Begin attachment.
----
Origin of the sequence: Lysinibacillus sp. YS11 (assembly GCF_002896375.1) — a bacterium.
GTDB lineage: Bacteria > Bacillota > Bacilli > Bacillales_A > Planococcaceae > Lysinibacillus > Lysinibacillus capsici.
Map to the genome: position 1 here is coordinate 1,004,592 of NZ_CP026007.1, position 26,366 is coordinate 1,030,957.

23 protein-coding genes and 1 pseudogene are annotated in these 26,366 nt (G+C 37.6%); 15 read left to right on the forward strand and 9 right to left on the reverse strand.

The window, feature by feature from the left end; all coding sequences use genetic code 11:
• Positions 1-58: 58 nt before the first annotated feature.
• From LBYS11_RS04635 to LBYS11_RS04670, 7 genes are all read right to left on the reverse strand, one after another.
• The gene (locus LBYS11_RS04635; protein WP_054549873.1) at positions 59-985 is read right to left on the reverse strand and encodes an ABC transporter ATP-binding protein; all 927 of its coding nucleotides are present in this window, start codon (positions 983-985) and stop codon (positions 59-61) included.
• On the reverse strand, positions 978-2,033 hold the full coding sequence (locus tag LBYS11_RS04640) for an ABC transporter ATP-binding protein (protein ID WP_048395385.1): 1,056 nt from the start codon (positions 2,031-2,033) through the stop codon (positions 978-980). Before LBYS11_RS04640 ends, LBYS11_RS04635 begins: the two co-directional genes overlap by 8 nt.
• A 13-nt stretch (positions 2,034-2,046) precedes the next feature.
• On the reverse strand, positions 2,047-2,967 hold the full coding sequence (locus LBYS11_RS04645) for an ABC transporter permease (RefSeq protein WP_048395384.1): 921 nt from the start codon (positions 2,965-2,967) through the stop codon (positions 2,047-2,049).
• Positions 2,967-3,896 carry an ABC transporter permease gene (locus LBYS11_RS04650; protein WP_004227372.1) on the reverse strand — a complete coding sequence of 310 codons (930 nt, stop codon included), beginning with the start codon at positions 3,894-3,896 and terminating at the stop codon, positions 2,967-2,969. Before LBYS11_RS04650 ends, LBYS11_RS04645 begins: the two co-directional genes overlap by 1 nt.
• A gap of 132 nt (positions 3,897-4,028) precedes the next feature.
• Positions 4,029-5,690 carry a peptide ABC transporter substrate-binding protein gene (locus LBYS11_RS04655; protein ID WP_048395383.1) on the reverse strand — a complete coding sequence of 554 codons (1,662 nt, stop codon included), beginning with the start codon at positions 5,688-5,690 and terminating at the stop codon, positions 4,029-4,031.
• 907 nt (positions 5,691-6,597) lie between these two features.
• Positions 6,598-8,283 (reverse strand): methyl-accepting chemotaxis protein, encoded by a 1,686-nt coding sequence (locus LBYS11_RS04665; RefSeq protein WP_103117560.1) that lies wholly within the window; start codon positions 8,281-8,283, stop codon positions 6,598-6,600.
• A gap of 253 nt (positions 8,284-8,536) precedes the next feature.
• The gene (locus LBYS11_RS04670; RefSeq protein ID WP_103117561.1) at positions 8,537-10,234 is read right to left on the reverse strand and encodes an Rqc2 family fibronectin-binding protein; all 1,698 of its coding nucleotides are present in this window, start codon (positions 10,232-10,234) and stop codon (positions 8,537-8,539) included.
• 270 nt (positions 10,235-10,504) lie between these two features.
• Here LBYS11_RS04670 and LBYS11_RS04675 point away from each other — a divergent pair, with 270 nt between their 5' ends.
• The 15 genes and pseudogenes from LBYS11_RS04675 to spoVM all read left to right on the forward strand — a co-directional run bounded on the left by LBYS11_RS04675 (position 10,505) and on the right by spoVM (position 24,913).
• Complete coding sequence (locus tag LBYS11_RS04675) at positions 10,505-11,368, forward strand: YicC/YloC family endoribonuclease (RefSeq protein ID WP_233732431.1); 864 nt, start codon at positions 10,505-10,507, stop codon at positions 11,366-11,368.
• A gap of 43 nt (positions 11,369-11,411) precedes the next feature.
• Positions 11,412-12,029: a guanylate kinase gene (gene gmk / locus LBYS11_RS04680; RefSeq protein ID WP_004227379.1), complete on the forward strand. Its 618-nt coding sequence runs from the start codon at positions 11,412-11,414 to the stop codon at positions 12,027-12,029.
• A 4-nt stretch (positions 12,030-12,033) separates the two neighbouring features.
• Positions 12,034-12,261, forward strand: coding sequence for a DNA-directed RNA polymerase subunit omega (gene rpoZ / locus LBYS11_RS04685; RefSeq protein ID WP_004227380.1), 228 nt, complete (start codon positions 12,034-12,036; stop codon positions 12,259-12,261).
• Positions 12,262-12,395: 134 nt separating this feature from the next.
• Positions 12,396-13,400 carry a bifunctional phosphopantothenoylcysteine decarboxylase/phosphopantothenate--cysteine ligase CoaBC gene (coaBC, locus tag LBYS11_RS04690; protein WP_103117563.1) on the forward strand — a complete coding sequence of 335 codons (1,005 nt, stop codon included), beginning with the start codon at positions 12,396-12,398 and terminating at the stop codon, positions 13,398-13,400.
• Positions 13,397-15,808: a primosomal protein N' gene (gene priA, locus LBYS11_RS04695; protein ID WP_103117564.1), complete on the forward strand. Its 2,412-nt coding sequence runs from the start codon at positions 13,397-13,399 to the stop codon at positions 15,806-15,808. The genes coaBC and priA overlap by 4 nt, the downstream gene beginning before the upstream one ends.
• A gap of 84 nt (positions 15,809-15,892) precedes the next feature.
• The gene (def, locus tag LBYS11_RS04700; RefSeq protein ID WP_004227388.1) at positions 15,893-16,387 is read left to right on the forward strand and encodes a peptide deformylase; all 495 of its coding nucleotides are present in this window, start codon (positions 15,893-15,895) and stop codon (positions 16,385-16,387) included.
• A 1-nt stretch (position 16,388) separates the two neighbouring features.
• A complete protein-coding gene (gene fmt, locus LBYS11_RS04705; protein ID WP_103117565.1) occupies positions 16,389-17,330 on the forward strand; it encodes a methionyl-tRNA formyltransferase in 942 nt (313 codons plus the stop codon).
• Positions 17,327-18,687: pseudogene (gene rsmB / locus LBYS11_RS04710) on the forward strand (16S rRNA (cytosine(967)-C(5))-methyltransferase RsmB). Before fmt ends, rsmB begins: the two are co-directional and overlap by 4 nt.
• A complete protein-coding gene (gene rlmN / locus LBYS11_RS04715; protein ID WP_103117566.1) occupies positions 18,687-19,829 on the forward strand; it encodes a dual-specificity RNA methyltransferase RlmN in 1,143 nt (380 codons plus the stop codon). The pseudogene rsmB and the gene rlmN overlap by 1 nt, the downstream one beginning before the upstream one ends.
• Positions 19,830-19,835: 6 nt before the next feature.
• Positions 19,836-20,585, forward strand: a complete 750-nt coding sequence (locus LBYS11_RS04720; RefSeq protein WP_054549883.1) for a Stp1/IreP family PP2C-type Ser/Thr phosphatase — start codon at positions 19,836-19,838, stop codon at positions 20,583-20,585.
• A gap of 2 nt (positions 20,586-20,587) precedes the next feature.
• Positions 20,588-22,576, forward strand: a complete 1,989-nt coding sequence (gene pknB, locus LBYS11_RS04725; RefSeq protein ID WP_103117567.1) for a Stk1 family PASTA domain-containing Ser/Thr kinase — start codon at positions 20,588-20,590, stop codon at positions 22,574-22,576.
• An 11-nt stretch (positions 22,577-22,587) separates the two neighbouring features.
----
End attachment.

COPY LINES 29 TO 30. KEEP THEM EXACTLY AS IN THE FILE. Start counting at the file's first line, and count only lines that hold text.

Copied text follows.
• Positions 13,397-15,808: a primosomal protein N' gene (gene priA, locus LBYS11_RS04695; protein ID WP_103117564.1), complete on the forward strand. Its 2,412-nt coding sequence runs from the start codon at positions 13,397-13,399 to the stop codon at positions 15,806-15,808. The genes coaBC and priA overlap by 4 nt, the downstream gene beginning before the upstream one ends.
• A gap of 84 nt (positions 15,809-15,892) precedes the next feature.